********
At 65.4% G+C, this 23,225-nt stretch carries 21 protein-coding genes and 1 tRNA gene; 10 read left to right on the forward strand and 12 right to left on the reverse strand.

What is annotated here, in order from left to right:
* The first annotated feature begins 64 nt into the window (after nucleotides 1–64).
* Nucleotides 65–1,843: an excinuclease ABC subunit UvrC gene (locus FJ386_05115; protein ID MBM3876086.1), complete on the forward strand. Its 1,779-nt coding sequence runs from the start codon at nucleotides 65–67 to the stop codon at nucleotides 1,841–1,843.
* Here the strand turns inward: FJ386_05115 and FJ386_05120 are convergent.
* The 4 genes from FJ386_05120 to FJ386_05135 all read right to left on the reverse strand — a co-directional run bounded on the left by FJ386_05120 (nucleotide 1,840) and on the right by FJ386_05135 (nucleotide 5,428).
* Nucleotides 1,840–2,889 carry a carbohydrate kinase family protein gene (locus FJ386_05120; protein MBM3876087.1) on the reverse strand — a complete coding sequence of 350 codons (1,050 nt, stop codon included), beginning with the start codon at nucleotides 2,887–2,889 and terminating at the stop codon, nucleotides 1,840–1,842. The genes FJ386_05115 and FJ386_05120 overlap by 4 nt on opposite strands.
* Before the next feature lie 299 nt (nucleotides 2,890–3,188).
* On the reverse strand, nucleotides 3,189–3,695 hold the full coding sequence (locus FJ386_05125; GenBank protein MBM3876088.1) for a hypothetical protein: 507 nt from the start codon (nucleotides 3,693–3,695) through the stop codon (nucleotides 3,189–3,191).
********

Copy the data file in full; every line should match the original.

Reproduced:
At 65.4% G+C, this 23,225-nt stretch carries 21 protein-coding genes and 1 tRNA gene; 10 read left to right on the forward strand and 12 right to left on the reverse strand.

What is annotated here, in order from left to right:
* The first annotated feature begins 64 nt into the window (after nucleotides 1–64).
* Nucleotides 65–1,843: an excinuclease ABC subunit UvrC gene (locus FJ386_05115; protein ID MBM3876086.1), complete on the forward strand. Its 1,779-nt coding sequence runs from the start codon at nucleotides 65–67 to the stop codon at nucleotides 1,841–1,843.
* Here the strand turns inward: FJ386_05115 and FJ386_05120 are convergent.
* The 4 genes from FJ386_05120 to FJ386_05135 all read right to left on the reverse strand — a co-directional run bounded on the left by FJ386_05120 (nucleotide 1,840) and on the right by FJ386_05135 (nucleotide 5,428).
* Nucleotides 1,840–2,889 carry a carbohydrate kinase family protein gene (locus FJ386_05120; protein MBM3876087.1) on the reverse strand — a complete coding sequence of 350 codons (1,050 nt, stop codon included), beginning with the start codon at nucleotides 2,887–2,889 and terminating at the stop codon, nucleotides 1,840–1,842. The genes FJ386_05115 and FJ386_05120 overlap by 4 nt on opposite strands.
* Before the next feature lie 299 nt (nucleotides 2,890–3,188).
* On the reverse strand, nucleotides 3,189–3,695 hold the full coding sequence (locus FJ386_05125; GenBank protein MBM3876088.1) for a hypothetical protein: 507 nt from the start codon (nucleotides 3,693–3,695) through the stop codon (nucleotides 3,189–3,191).